The Obama administration has expanded the power of the NSA to share globally intercepted personal communications. The New York Times reports.
Friction between the president-elect and the U.S. intel community could eventually hurt spy agency contractors such as Booz Allen Hamilton.
The New York Times looks back at the year that was to toast and roast the year's deal makers and look ahead to what may come next.
The report does not accuse Snowden of being spy, but seeks to poke holes in his whistleblowing account, NBC News reports.
The U.S. intelligence community will soon disclose an estimate of the number of Americans whose electronic communications have been caught in the crosshairs of online surveillance programs.
Amazon.com's push beyond e-commerce is moving quickly into the future and to the far corners of the planet.
Twitter co-founder and CEO Jack Dorsey spoke with Snowden in a live question and answer session.
The former Goldman Sachs executives would bring more than 40 years of investment banking experience to Donald Trump's Cabinet.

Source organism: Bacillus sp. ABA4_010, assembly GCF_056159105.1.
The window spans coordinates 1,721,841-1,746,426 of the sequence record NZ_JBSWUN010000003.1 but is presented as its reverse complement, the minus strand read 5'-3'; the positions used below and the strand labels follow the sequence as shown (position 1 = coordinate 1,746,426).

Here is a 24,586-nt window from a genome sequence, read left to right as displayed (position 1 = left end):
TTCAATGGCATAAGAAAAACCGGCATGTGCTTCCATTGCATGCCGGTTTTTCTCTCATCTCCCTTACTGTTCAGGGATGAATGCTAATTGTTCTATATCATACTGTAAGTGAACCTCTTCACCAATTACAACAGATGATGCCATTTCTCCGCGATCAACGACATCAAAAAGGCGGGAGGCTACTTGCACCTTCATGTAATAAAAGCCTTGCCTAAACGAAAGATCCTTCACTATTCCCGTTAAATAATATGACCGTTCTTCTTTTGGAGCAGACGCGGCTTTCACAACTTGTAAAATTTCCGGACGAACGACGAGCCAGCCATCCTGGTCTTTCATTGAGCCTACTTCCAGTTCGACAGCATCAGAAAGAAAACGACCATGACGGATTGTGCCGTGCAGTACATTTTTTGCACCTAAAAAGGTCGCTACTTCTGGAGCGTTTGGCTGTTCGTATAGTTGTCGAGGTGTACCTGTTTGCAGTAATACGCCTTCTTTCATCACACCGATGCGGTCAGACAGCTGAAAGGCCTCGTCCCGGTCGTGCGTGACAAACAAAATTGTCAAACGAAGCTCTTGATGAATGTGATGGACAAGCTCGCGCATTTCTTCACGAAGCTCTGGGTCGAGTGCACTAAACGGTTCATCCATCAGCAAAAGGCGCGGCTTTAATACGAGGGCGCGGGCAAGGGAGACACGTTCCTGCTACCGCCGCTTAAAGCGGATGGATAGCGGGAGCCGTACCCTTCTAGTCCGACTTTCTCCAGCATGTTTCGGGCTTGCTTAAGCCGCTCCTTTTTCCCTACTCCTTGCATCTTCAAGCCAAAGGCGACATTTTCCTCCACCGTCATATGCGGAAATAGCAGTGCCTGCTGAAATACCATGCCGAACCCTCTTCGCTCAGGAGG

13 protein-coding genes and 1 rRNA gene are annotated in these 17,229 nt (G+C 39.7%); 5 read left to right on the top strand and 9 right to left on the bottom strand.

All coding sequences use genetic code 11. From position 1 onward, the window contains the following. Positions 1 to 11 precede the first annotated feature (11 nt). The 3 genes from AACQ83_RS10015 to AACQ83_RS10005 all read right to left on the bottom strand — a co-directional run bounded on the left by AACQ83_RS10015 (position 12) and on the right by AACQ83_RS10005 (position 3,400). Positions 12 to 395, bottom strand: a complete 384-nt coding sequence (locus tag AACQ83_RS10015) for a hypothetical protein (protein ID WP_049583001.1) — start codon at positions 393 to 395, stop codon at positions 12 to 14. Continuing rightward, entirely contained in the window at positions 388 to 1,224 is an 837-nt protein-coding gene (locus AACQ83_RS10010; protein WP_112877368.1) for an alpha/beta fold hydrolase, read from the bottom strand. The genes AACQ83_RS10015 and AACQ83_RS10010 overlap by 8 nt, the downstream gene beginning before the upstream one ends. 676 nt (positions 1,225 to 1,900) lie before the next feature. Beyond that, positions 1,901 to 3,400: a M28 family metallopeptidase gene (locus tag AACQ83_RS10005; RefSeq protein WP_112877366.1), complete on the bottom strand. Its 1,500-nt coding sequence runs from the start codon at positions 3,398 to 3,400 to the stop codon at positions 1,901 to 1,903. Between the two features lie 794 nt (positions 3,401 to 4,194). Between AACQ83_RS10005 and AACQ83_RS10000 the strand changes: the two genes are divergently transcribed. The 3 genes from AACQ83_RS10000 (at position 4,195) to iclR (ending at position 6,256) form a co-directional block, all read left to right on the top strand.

Wikileaks is still sitting on over 50,000, which means they could keep dribbling them out until Election Day, reports NBC News
The Obama administration is contemplating an unprecedented cyber covert action against Russia in retaliation, NBC News reports.
The stock was slightly positive before the report, but dipped into the red after.
Some surveillance experts said this represents the first case to surface of a U.S. Internet company agreeing to a spy agency's demand by searching all arriving messages.
Apple's messaging app logs phone numbers typed by users, creating data that could be used by law enforcement, The Intercept said.
Former Attorney General Eric Holder is changing his tune on Edward Snowden. The Information founder and editor in chief Jessica Lessin, and New York Times tech reporter Mike Isaac, share their view.
The teaser provides the first official look into the Hollywood movie about Edward Snowden.
Concerns over China’s economic slowdown is not keeping Red Hat away, as the open source software major plans to spend big in the mainland.
NSA whistleblower Edward Snowden claims authorities don't necessarily need Apple to unlock iPhone.
Apple is just one example of the broader tension between tech companies and the US government across a range of national security and criminal issues.
Twitter said Friday it has shuttered 125,000 accounts threatening terrorist attacks since mid-2015.
Tomorrow new EU privacy rules to protect the data of Europeans may be unveiled. The crackdown could cost Internet giants millions.